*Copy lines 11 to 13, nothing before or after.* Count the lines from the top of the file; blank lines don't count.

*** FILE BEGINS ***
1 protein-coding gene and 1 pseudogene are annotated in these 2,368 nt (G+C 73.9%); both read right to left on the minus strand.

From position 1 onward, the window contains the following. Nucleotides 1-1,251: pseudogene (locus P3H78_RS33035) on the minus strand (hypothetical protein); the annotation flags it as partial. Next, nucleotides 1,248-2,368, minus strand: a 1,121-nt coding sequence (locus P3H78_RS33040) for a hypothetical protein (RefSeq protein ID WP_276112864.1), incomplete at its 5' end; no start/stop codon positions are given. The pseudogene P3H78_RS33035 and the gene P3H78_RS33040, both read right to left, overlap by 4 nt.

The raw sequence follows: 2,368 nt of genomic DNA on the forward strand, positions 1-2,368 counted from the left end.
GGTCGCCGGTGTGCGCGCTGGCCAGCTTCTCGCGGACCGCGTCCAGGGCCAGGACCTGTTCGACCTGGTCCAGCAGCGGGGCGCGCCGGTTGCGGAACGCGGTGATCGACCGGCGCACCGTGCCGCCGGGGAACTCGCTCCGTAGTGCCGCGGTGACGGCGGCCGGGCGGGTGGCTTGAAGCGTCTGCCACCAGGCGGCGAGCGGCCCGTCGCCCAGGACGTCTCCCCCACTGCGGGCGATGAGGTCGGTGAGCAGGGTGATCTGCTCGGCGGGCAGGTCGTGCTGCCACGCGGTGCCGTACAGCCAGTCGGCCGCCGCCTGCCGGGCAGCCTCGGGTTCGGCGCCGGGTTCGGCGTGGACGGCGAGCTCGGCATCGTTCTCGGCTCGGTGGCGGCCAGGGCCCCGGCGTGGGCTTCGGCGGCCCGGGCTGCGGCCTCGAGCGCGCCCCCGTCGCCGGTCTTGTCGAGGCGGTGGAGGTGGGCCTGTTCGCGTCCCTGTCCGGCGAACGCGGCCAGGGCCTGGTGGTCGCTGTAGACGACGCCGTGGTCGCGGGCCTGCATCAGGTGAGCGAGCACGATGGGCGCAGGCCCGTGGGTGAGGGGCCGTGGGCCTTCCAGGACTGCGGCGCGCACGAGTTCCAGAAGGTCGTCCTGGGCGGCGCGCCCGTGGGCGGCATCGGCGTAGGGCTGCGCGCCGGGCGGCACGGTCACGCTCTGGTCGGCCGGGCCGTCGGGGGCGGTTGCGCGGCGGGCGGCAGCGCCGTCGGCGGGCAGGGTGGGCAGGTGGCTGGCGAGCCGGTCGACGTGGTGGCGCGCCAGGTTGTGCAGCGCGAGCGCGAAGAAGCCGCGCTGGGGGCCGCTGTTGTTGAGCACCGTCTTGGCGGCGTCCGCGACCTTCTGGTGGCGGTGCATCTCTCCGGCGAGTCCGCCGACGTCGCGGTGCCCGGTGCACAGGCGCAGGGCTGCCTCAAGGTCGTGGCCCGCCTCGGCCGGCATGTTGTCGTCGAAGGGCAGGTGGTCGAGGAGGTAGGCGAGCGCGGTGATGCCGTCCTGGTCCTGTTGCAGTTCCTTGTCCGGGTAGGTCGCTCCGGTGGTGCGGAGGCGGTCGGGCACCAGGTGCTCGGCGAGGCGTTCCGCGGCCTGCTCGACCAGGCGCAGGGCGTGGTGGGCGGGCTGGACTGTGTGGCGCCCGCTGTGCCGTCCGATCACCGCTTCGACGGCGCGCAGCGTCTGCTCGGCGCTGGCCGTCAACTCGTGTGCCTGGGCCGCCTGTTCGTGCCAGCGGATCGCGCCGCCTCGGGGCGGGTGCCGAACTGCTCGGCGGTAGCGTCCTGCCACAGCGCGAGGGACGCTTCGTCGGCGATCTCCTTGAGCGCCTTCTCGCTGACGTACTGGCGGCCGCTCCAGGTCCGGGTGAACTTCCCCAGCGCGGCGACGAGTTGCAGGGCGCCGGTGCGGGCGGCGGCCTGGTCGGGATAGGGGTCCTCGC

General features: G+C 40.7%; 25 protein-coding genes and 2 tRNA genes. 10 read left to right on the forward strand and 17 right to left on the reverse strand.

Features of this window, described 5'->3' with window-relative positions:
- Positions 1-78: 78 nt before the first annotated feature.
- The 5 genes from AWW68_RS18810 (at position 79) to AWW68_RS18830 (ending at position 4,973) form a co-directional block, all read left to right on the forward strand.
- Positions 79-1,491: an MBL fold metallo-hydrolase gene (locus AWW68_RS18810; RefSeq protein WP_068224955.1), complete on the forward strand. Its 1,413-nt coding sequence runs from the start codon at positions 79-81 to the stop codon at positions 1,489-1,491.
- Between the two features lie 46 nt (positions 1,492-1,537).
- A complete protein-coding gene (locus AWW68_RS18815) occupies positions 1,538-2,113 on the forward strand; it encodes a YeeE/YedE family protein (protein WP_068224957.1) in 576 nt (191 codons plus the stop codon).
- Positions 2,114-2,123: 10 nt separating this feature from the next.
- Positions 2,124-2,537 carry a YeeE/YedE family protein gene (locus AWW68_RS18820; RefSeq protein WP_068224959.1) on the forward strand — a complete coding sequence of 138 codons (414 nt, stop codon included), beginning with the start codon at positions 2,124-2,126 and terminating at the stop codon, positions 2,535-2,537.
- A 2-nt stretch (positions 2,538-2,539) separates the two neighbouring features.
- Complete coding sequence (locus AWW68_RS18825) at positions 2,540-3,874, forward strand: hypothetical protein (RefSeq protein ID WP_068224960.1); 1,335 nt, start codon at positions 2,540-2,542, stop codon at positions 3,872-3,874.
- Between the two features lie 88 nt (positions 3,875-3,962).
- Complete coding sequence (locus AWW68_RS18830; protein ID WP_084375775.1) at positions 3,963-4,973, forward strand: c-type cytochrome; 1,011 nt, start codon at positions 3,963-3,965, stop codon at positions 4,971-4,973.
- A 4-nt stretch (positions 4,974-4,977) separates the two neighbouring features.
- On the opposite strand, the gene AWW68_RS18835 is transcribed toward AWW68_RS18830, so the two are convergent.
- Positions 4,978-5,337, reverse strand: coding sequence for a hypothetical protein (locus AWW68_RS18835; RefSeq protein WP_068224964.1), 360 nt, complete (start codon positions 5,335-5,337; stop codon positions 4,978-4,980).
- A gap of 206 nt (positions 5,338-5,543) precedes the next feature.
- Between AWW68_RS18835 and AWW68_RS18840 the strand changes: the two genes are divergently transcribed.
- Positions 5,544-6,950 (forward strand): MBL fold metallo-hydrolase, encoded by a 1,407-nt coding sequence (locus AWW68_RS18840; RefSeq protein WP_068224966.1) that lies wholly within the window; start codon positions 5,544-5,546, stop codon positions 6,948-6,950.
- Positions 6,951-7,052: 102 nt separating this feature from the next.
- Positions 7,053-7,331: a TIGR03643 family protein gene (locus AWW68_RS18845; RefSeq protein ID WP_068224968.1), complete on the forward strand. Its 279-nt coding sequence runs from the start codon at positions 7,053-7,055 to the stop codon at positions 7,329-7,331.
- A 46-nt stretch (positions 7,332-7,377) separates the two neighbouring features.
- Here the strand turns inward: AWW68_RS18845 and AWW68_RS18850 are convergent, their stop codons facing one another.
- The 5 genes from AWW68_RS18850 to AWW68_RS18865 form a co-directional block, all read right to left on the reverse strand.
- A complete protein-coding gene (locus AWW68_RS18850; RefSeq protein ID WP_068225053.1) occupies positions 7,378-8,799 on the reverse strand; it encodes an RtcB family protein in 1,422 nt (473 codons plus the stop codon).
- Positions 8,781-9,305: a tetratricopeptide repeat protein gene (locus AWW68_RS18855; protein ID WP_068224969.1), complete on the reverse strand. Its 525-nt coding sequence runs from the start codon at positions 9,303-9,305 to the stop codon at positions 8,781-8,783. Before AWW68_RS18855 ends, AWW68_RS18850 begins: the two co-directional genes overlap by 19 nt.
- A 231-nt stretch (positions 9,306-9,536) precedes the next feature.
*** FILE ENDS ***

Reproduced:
- A complete protein-coding gene (locus AWW68_RS18815) occupies positions 1,538-2,113 on the forward strand; it encodes a YeeE/YedE family protein (protein WP_068224957.1) in 576 nt (191 codons plus the stop codon).
- Positions 2,114-2,123: 10 nt separating this feature from the next.
- Positions 2,124-2,537 carry a YeeE/YedE family protein gene (locus AWW68_RS18820; RefSeq protein WP_068224959.1) on the forward strand — a complete coding sequence of 138 codons (414 nt, stop codon included), beginning with the start codon at positions 2,124-2,126 and terminating at the stop codon, positions 2,535-2,537.